Characterization of metalliferous sediment from a low-temperature hydrothermal environment on the Eastern Flank of the East Pacific Rise


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Characterization of metalliferous sediment from a low-temperature hydrothermal environment on the Eastern Flank of the East Pacific Rise
Marine Geology
Bodei S., Buatier M., Steim-Nann M., Adatte T., Wheat C.G.
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Metalliferous deposits are described from the eastern flank of the East
Pacific Rise (EPR) offshore Costa Rica, close to a basaltic seamount
called ``Dorado high''. Based on heat-flow data and porewater
profiles, the site is an area of active low-temperature hydrothermal
discharge. We focus on the mineralogical and chemical analysis from a
124 cm long gravity core (GC50), located on the northwestern slope of
the 100 in high Dorado. In this core, the sediments consist of detrital
clay minerals as well as authigenic minerals such as zeolites, apatites,
and Fe/Mn-rich oxyhydroxides. In contrast, the reference sediments from
adjacent areas without hydrothermal activity are olive gay hemipelagic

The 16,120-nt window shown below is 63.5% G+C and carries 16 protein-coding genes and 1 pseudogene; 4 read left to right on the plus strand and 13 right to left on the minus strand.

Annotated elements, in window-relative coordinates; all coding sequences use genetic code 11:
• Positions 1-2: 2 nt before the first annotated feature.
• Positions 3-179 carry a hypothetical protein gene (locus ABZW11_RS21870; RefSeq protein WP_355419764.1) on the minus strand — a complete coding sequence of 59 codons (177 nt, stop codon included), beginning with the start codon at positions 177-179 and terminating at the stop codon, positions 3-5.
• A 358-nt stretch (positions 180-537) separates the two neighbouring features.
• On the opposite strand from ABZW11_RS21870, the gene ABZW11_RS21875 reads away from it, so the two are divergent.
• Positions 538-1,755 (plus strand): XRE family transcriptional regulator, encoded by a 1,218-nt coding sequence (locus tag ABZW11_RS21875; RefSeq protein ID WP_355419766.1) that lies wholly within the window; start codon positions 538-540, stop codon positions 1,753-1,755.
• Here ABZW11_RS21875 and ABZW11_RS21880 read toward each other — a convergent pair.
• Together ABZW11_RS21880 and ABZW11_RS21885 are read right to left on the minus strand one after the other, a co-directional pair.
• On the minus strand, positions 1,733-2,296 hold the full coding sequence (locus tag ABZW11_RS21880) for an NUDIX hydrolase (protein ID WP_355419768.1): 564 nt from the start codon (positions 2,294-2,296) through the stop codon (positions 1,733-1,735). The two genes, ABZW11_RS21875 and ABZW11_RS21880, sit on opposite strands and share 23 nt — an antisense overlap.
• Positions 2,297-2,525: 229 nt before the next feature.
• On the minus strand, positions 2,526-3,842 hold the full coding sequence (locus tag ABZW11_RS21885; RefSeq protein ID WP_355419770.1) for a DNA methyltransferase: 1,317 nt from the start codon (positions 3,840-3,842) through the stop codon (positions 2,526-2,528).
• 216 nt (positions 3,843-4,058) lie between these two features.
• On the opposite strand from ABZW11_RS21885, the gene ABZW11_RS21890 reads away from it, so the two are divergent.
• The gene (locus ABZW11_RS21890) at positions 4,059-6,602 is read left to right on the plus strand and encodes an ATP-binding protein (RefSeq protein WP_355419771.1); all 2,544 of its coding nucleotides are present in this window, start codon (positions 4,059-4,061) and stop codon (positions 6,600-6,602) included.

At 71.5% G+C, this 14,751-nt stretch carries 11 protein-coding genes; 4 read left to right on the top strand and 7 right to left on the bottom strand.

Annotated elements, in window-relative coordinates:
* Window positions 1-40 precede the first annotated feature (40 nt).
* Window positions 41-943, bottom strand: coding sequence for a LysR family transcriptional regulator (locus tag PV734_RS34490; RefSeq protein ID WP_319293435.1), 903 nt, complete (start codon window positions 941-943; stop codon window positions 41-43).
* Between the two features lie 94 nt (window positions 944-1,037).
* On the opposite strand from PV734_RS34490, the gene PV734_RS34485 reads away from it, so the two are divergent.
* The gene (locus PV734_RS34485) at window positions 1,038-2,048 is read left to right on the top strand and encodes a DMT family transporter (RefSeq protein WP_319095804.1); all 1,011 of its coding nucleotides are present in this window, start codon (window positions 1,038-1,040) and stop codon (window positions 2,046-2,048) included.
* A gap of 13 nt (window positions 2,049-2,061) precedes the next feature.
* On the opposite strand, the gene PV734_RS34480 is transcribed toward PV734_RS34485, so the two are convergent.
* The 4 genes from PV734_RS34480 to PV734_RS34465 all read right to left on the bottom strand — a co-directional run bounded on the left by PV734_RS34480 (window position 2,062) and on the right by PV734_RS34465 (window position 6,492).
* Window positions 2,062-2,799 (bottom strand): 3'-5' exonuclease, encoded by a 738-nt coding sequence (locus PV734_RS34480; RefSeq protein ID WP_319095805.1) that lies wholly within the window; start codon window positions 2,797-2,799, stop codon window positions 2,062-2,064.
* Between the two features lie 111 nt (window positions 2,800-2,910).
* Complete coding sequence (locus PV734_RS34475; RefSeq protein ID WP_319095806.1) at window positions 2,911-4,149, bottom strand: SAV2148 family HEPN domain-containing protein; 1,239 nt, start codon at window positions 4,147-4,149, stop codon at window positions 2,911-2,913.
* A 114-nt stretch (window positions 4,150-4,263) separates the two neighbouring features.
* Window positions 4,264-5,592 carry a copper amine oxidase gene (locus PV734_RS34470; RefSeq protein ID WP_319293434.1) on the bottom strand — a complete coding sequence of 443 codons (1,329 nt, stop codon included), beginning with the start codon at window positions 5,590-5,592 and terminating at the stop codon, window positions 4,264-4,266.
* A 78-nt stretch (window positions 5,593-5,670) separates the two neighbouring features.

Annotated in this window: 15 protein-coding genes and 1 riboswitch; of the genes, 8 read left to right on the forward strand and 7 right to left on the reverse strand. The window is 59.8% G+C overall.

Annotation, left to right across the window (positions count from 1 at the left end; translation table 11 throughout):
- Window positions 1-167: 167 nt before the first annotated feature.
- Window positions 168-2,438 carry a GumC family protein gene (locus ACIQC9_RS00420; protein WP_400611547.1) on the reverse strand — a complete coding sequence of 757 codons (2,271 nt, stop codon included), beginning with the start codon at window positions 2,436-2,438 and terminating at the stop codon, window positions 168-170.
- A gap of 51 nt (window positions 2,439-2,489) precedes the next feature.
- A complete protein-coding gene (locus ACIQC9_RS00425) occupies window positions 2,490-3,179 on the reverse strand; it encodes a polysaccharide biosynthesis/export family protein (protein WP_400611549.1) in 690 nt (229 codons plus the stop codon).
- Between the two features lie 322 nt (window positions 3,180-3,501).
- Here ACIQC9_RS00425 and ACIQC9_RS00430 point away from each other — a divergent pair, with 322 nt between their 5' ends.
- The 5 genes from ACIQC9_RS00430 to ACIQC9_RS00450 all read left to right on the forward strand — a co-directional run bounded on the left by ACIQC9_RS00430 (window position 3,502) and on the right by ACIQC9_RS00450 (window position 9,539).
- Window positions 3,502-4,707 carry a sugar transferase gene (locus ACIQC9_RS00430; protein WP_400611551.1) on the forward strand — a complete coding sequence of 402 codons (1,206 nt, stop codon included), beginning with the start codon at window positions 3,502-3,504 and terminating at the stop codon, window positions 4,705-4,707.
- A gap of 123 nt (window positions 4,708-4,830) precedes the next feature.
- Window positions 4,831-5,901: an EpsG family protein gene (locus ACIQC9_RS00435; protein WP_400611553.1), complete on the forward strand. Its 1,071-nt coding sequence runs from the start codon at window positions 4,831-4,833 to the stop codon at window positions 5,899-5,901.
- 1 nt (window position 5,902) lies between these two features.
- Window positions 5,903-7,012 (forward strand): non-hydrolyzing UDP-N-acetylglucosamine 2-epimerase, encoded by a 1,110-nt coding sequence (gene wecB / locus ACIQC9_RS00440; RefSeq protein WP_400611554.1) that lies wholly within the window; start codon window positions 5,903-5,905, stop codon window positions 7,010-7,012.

muds composed of volcanic glass particles, clay minerals, siliceous
microfossils, and some detrital quartz and feldspar.
Bulk sediment chemistry and chemical enrichment factors calculated with
respect to the reference sediment indicate that the most important
chemical changes occurred at the base of the core from 100 to 124 cm
bsf, with strong enrichments in MnO, CaO, P2O5, and Fe2O3. These
enrichments are correlated with the occurrence of authigenic
Fe-oxyhydroxide (goethite) and Mn oxide (todorokite and vernadite, at
100 cm bsf), and hydrothermal apatite (110-124 cm bsf). In the upper
section of the core from 12 to 70 cm, the sediment is composed of
abundant smectite and authigenic phillipsite, and only minor chemical
changes can be observed with respect to the reference sediments.
The ubiquitous presence of phillipsite suggests that the entire
sedimentary column of core GC50 was first affected by diagenesis.
However, below 70 cm bsf, these phillipsites are partially dissolved and
Fe oxides occur from 110 to 124 cm, followed upward by Mn oxides at 100
cm. This transition from Fe to Mn-rich sediments can be interpreted in
terms of an upward increasing redox potential. PAAS-normalized REY
patterns of GC50 sediments present clearly negative Ce and positive Y
anomalies inherited from seawater at the base of core GC50. These
anomalies decrease upward, which we interpret together with the
transition from Fe to Mn-rich sediments by an upward migrating
low-temperature hydrothermal fluid. Thus, after a first stage of
diagenesis, the discharge of a low-temperature hydrothermal fluid
occurred through the sedimentary column, leading to the precipitation of
hydrothermal compounds that are lacking towards the surface. (c) 2008
Elsevier B.V. All rights reserved.
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28/09/2012 10:03
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20/08/2019 13:16
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